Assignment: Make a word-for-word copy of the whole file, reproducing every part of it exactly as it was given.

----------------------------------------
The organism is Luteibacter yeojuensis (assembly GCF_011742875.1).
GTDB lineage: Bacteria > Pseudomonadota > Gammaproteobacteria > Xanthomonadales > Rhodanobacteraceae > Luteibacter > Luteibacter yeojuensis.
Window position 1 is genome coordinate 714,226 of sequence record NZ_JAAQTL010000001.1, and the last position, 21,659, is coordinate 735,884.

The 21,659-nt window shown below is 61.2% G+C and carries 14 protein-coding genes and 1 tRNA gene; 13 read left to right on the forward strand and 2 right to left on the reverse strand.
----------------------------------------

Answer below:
The organism is Luteibacter yeojuensis (assembly GCF_011742875.1).
GTDB lineage: Bacteria > Pseudomonadota > Gammaproteobacteria > Xanthomonadales > Rhodanobacteraceae > Luteibacter > Luteibacter yeojuensis.
Window position 1 is genome coordinate 714,226 of sequence record NZ_JAAQTL010000001.1, and the last position, 21,659, is coordinate 735,884.

The 21,659-nt window shown below is 61.2% G+C and carries 14 protein-coding genes and 1 tRNA gene; 13 read left to right on the forward strand and 2 right to left on the reverse strand.